Townend genuinely thought that ‘moment’ had cost his boss and his mentor, Willie Mullins-their relationship such he is almost one of the family- his cherished Champion Trainers Title, as the double whammy was it had allowed Willie’s rival Gordon Elliott to collect the first three places in the Group One and add a six-figure sum to his lead.

I can reveal that the Stewards were so concerned about Townend and his mental state as what had happened started to sink in they called urgently for Adrian McGoldrick, who will, in one senior jockeys words be ‘totally irreplaceable’ when he retires as Senior Medical Officer to Irish Racing at the end of the year, to assess Townend urgently- and to make sure he got home safely- and not do so alone- at the end of the inevitable enquiry, which was not to happen until the Doctor was satisfied Townend was ok.

No one has reported the extra mile the Stewards went that night. Townend reported early to Willie Mullins’ yard the next morning- the victim of endless wind ups, with the trainers full approval- as riders were encouraged to shout: “left”, “turn right”, at him at all the right moments.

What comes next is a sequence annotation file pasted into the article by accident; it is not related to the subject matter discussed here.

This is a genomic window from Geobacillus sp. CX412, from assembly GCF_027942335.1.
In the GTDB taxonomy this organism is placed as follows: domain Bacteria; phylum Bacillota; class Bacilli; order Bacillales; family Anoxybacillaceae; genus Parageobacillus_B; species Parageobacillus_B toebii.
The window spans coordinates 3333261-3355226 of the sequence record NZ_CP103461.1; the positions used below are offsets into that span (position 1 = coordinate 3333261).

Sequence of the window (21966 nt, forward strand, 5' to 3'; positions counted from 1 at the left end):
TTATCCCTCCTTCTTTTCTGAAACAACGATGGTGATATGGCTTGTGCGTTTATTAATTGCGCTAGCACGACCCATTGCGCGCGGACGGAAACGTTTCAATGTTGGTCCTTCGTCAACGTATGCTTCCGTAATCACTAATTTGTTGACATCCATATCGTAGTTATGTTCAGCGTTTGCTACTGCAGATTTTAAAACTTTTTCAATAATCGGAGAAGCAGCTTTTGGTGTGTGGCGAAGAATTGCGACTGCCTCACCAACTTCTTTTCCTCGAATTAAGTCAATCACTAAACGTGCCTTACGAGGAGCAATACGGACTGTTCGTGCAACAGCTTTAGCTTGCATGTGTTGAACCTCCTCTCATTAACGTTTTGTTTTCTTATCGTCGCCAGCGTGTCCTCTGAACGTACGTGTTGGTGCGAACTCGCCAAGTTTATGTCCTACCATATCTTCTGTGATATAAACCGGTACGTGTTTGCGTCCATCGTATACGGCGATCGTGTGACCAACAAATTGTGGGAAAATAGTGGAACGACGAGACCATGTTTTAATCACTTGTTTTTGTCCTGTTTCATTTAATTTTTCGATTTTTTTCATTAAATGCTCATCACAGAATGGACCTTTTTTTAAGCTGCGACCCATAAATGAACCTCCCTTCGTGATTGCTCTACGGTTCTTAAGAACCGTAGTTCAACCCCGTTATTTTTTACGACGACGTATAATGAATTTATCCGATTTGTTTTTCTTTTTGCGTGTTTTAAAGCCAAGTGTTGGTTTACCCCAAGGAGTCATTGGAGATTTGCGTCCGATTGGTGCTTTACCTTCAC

And how did Townend- a hugely likeable young man- repay Team Mullins?

By somehow finding the mental toughness to ride a treble the next day as part of a Mullins’ six timer that effectively settled the Title.

I speak as a I find- to me the criticism of the Stewards handling of the Townend episode was ill informed based on ‘the usual suspects’ taking utter nonsense to Twitter, and out of all proportion. We have all made mistakes. Townend had the great courage to admit his- not try and pass the blame on- apologise and move on.

Can anyone seriously begrudge him the few hours to ‘get his head right’ after what he’s been through.

It’s an episode that belongs in history where it now is- it’s just one memory of an incomparable week on which let me offer three final thoughts.

First- Willie Mullins must have given north of 60 interviews during the week- his best quote without a doubt coming during the Wednesday when his horses ran riot and he remarked ‘It’s got to the stage I am not sure how many fingers I should be putting up to the photographers’.

Second- Gordon Elliott will be heartbroken, but he and Willie both deserve medals for the way they and their staff have conducted themselves throughout.